Message From Shenda

A Message from Shenda: Minor Ailments Prescribing Supports Accessible Patient Care

Picture of OCP Registrar and CEO Shenda Tanchak
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We are two months away from authorization for Ontario pharmacists to prescribe for minor ailments. This is big news for Ontario patients and a health system that is experiencing bottlenecks at every turn.

Last week we released the Orientation for Minor Ailments Prescribing module for Part A pharmacists. This mandatory module reminds you of your ethical, legal and professional obligations when prescribing. None of the obligations are new, but we know that familiarity with guidelines and standards can slip over time and now is the time to make sure you are absolutely clear on what they are. You will also want to review the updates to the Initiating, Adapting and Renewing Prescriptions guideline, currently available in draft.

What is different now is that once you start offering these services, everyone will be watching how pharmacists perform. Some patients will be worried about whether you are the right provider for minor ailments. Some other healthcare providers might not be comfortable. And some stakeholders will be watching, wondering whether there is an opportunity for further authorization in future. So, you will need to cross your t’s and dot your i’s.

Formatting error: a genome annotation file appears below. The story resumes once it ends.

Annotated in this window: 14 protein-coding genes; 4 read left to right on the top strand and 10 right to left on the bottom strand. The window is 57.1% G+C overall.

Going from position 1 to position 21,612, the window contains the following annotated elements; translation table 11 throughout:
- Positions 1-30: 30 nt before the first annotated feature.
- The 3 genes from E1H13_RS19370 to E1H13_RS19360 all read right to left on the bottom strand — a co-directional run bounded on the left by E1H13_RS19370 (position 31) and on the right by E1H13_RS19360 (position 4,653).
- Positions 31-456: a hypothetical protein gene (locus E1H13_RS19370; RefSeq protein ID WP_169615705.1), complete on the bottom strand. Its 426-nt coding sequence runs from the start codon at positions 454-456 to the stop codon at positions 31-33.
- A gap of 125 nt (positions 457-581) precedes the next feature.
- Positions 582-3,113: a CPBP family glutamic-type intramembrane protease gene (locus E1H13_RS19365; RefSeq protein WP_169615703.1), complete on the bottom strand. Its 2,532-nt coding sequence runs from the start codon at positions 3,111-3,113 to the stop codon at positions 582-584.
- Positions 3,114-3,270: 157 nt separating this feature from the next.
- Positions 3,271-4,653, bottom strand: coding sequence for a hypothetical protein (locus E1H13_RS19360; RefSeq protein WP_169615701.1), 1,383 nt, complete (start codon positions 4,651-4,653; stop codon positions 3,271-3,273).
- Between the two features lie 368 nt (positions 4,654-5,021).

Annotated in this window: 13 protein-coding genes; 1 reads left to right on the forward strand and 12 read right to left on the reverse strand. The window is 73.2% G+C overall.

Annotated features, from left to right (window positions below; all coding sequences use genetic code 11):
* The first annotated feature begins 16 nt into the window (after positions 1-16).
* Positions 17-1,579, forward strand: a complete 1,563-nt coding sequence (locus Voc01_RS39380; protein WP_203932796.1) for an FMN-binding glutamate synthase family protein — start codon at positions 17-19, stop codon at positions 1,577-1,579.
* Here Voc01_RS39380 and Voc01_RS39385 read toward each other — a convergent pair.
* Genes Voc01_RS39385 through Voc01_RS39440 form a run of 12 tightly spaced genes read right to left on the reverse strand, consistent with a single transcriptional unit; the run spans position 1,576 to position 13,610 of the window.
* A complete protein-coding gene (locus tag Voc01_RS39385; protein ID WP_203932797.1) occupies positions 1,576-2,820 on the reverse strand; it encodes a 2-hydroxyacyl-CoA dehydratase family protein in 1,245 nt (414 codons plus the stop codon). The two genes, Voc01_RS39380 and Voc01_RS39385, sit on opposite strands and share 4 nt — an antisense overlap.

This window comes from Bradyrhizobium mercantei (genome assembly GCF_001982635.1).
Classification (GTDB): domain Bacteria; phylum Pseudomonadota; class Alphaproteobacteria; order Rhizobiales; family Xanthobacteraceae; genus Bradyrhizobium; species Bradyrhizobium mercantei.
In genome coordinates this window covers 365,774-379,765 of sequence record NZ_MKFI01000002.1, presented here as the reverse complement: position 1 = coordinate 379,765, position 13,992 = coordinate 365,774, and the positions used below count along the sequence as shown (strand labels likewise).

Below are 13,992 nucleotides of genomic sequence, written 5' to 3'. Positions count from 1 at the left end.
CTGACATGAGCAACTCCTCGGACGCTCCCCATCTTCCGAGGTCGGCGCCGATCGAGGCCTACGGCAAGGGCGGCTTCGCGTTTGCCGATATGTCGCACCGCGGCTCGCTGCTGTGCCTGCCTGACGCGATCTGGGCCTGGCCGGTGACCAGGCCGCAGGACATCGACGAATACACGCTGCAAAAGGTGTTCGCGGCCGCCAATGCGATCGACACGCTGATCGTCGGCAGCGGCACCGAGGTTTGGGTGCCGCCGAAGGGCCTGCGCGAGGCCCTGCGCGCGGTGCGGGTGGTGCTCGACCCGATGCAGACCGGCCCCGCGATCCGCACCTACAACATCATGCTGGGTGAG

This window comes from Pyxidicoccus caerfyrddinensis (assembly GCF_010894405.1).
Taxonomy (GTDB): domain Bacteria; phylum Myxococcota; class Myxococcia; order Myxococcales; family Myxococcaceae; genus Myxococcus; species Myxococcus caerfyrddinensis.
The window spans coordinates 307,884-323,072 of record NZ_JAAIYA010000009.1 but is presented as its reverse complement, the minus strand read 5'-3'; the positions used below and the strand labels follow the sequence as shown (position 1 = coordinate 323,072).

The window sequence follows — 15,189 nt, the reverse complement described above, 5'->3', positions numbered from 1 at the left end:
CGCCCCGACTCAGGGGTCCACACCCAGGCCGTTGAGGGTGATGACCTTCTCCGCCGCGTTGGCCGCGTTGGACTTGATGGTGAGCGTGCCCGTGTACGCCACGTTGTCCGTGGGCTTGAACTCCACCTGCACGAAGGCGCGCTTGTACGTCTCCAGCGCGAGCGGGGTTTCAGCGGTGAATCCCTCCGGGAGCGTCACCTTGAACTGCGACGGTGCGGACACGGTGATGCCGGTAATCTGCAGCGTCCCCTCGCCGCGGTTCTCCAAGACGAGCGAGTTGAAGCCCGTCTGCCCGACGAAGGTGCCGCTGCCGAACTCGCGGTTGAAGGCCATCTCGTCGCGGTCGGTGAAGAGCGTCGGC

More importantly, though, you need to continue to cherish patient safety above all else. Last month I wrote about a tiny slip-up that could have led to a catastrophe. Following the guidelines protects you from errors (and College inquiries) and patients like me from potential harm. The busier you get, the more you should rely on the guidelines and standards to keep us both safe.

Finally, some are wondering why there is no assessment of competency required for pharmacists who wish to prescribe for minor ailments. In lay terms, the answer is that you’ve been competently performing most aspects of this service for years. While January 1, 2023 brings authorization for prescribing, pharmacists have been assisting patients to get care for things like rashes, cold sores and urinary tract infections all along. The difference is that today those patients must be sent to another healthcare provider to get a prescription to access the medication they need. On January 1, that changes, which will help make the system more efficient and ensure patients get the care they need more quickly.

The College will be collecting data about the safety and efficacy of this new authorization, and I look forward, in coming years, to sharing evidence demonstrating how pharmacy professionals once more stepped in and supported patients in getting the care they needed.

As always, please connect with us if you have questions or concerns.

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